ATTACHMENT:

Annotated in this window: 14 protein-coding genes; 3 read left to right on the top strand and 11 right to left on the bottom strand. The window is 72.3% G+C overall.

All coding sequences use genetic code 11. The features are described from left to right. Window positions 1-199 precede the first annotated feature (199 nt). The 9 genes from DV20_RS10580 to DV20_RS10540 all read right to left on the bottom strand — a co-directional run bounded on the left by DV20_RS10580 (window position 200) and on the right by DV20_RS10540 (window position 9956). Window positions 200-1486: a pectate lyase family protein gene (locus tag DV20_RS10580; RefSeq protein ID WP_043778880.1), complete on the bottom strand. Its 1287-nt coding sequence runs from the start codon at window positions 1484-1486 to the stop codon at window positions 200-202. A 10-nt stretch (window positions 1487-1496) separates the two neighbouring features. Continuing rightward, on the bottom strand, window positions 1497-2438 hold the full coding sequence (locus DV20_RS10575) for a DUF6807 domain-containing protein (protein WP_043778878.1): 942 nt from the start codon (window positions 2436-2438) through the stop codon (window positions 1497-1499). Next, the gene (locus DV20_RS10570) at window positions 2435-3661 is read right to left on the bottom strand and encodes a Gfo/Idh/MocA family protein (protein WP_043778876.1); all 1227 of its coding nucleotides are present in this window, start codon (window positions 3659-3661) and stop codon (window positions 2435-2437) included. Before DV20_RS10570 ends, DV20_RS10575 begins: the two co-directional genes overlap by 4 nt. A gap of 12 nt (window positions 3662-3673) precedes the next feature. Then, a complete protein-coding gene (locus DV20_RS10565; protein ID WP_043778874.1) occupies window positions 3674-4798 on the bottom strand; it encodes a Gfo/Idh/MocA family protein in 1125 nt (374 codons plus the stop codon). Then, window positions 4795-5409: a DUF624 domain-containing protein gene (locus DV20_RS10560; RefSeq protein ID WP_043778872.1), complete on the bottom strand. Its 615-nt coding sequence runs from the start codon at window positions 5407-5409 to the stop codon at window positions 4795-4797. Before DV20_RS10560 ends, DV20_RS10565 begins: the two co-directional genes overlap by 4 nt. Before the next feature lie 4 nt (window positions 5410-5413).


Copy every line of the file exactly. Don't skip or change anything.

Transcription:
Annotated in this window: 14 protein-coding genes; 3 read left to right on the top strand and 11 right to left on the bottom strand. The window is 72.3% G+C overall.

All coding sequences use genetic code 11. The features are described from left to right. Window positions 1-199 precede the first annotated feature (199 nt). The 9 genes from DV20_RS10580 to DV20_RS10540 all read right to left on the bottom strand — a co-directional run bounded on the left by DV20_RS10580 (window position 200) and on the right by DV20_RS10540 (window position 9956). Window positions 200-1486: a pectate lyase family protein gene (locus tag DV20_RS10580; RefSeq protein ID WP_043778880.1), complete on the bottom strand. Its 1287-nt coding sequence runs from the start codon at window positions 1484-1486 to the stop codon at window positions 200-202. A 10-nt stretch (window positions 1487-1496) separates the two neighbouring features. Continuing rightward, on the bottom strand, window positions 1497-2438 hold the full coding sequence (locus DV20_RS10575) for a DUF6807 domain-containing protein (protein WP_043778878.1): 942 nt from the start codon (window positions 2436-2438) through the stop codon (window positions 1497-1499). Next, the gene (locus DV20_RS10570) at window positions 2435-3661 is read right to left on the bottom strand and encodes a Gfo/Idh/MocA family protein (protein WP_043778876.1); all 1227 of its coding nucleotides are present in this window, start codon (window positions 3659-3661) and stop codon (window positions 2435-2437) included. Before DV20_RS10570 ends, DV20_RS10575 begins: the two co-directional genes overlap by 4 nt. A gap of 12 nt (window positions 3662-3673) precedes the next feature. Then, a complete protein-coding gene (locus DV20_RS10565; protein ID WP_043778874.1) occupies window positions 3674-4798 on the bottom strand; it encodes a Gfo/Idh/MocA family protein in 1125 nt (374 codons plus the stop codon). Then, window positions 4795-5409: a DUF624 domain-containing protein gene (locus DV20_RS10560; RefSeq protein ID WP_043778872.1), complete on the bottom strand. Its 615-nt coding sequence runs from the start codon at window positions 5407-5409 to the stop codon at window positions 4795-4797. Before DV20_RS10560 ends, DV20_RS10565 begins: the two co-directional genes overlap by 4 nt. Before the next feature lie 4 nt (window positions 5410-5413).